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Putnam County Juvenile Drug Court Celebrates 100th and 101st Graduates

The Putnam County Juvenile Drug Court held graduation ceremony for the 100th and 101st teens to complete the program at 5:30 p.m. on Thursday, October 13, in the Judicial Building in Winfield.

Supreme Court Chief Justice John Hutchison spoke at the event in courtroom of Putnam County Judge Phillip M. Stowers.

“I want to congratulate the Putnam County program for reaching this important milestone,” said Chief Justice Hutchison.

“Juvenile drug courts make a huge difference in the lives of the participants, their families and their communities,” said Chief Justice Hutchison. “Juvenile drug court participants come to court with their families, and their families are as much a part of the process as the other treatment team members. Stopping a teen’s drug use and related criminal activity before they become entrenched behaviors improves the odds that a teen will become a productive member of society.”

“Presiding over a Juvenile Drug Court is the most rewarding work I do as a circuit judge,” said Judge Stowers. “Juvenile drug courts decrease drug abuse among children and families; they increase the high school graduation rate; they increase the chance of a juvenile being successful long-term at life; and, most importantly, they decrease the chance of a juvenile being returned to court for a criminal charge after graduation.”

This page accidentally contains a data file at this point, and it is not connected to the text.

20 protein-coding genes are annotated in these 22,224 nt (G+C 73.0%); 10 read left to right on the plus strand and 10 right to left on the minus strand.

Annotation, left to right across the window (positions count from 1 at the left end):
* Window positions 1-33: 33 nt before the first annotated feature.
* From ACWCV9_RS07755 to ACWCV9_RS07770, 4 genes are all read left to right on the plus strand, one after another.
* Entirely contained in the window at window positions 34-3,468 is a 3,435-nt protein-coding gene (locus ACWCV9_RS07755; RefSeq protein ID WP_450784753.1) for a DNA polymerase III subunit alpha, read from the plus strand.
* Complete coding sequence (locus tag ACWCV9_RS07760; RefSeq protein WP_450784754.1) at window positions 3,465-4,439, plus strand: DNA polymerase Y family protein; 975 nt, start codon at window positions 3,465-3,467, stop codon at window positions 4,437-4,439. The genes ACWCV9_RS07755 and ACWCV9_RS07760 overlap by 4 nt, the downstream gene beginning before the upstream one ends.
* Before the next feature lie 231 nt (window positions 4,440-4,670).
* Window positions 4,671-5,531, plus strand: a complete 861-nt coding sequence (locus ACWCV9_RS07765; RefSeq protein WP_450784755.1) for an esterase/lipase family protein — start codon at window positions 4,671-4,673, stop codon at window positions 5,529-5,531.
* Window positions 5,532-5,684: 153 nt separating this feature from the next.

The Putnam County Juvenile Drug Court began operating in February 2011. Since then, 207 teens have participated, including 21 who are in the program now. Of the 207, 57 withdrew or did not finish the voluntary program, which is more than a 50 percent completion rate.

Only two youths have committed a crime within two years of graduation.

It costs about $5,500 per participant to run the drug court, Judge Stowers said. That compares to $100,000 to place a juvenile in a Department of Health and Human Resources (DHHR) placement or shelter for six to nine months.

“These kids stay home and get drug rehabilitation and counseling in the community,” Judge Stowers said.

“It is the community volunteers and local churches that have sustained the Putnam County Juvenile Drug Court. This local support, combined with the resources of the West Virginia Supreme Court of Appeals, the DHHR, the Bureau for Juvenile Services, Prestera Center and the National Youth Advocacy Program (NYAP) has allowed us to reach the goal of 100 graduates,” Judge Stowers said.

“Reaching this milestone of 100 graduates was difficult to fathom more than a decade ago. The drug abuse crisis, overlaid with family drug use and poverty, fight us in every case. This drug court treatment team has never given up despite these obstacles. It is because of this treatment team that this program has been a success,” Judge Stowers said.

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